Al-Sagheer accused Sunni politicians and clerics of waging “a campaign of distortions and lies against the Buratha mosque, claiming that it has Sunni prisoners and mass graves of Sunnis.”
The “world watches silently” as Shiites are targeted in a “dirty sectarian war,” he said.
Mainstream Sunni Arab politicians condemned the bombings, calling on all religious and political leaders to come together in the interest of national unity.
“Bloodshed is forbidden,” Sunni lawmaker Adnan al-Dulaimi told Iraqi television.
The mosque attack occurred as worshippers left Friday prayers, the main weekly religious service. Several hours earlier, the Interior Ministry warned the public to avoid crowds near mosques and markets because of a car bomb threat.
“I heard an explosion after we finished praying,” said Jamal Hussein, a 40-year-old teacher who was one of the wounded worshippers. “Next thing, I found myself in the hospital,” he said from his hospital bed, his left arm wrapped in bandages.
Police Lt. Col. Falah al-Mohammedawi, who gave the casualty figures, said one of the suicide attackers wore a black abaya, the full-length robe worn by devout Muslim women.
He allowed for the possibility the attacker was a man dressed in women’s clothes to conceal explosions.
At the compound’s entrance, the AP photographer saw a leg and most of the head of what appeared to be one of the bombers. The head had long hair and the leg was thin, and the photographer thought it was the remains of a woman.
Women have carried out suicide bombings on Israeli targets and last year on a hotel in Jordan, but only rarely in Iraq.
On Nov. 9, 2005, Muriel Degauque, a 38-year-old Belgian woman, blew herself up near an American military patrol after entering Iraq from Syria a month earlier. She was the only person killed in the bombing.
The attack on the mosque was the second in as many days against a Shiite religious site. On Thursday, a car bomb exploded about 300 yards from the Imam Ali mosque in Najaf, killing 10 people. Najaf, 100 miles south of Baghdad, is the most sacred city in Iraq for Shiite Muslims.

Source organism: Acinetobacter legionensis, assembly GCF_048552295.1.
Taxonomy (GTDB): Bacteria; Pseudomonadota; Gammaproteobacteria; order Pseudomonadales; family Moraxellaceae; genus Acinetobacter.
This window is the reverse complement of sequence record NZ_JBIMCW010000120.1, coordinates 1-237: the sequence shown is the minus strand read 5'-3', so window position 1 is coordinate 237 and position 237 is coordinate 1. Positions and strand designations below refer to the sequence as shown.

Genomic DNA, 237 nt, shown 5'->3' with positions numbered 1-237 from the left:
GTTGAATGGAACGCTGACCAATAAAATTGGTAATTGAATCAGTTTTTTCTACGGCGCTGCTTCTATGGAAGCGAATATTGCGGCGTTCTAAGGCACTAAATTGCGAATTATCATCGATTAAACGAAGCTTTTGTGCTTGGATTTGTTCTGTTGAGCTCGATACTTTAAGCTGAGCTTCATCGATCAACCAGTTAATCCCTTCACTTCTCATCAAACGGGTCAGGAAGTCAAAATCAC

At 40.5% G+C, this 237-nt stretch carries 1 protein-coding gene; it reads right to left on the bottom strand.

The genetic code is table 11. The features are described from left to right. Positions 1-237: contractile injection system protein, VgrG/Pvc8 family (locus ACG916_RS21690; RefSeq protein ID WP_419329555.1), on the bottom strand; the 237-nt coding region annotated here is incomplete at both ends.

Suspicion falls on Sunni extremists
No group claimed responsibility for either attack, although suspicion fell on Sunni extremists responsible for numerous bombings against Shiite civilians. The Buratha mosque is affiliated with the Supreme Council for the Islamic Republic in Iraq, the country’s main Shiite party. The party said the attacks were part of “a war of annihilation” against Shiites.
On March 13, a coordinated car bomb and mortar attack killed at least 58 people in a market in Baghdad’s predominantly Shiite area of Sadr City. A suicide bombing Jan. 5 killed 63 people near a Shiite shrine.
Rising sectarian tensions — worsened by armed, religiously based militias and death squads — have emerged as a significant threat to U.S. efforts to form a stable society in Iraq. Those tensions escalated dramatically after the Feb. 22 bombing of a Shiite shrine in Samarra.
That triggered a wave of reprisal attacks against Sunni mosques and clerics — many of them believed carried out by Shiite militias — and drove the country to the brink of civil war. Hundreds of Shiites have also been killed in attacks since the shrine bombing.
Also Friday, the U.S. military reported the deaths of four more American service members, including one who died from wounds suffered in Baghdad. Two Marines and a soldier were killed Thursday.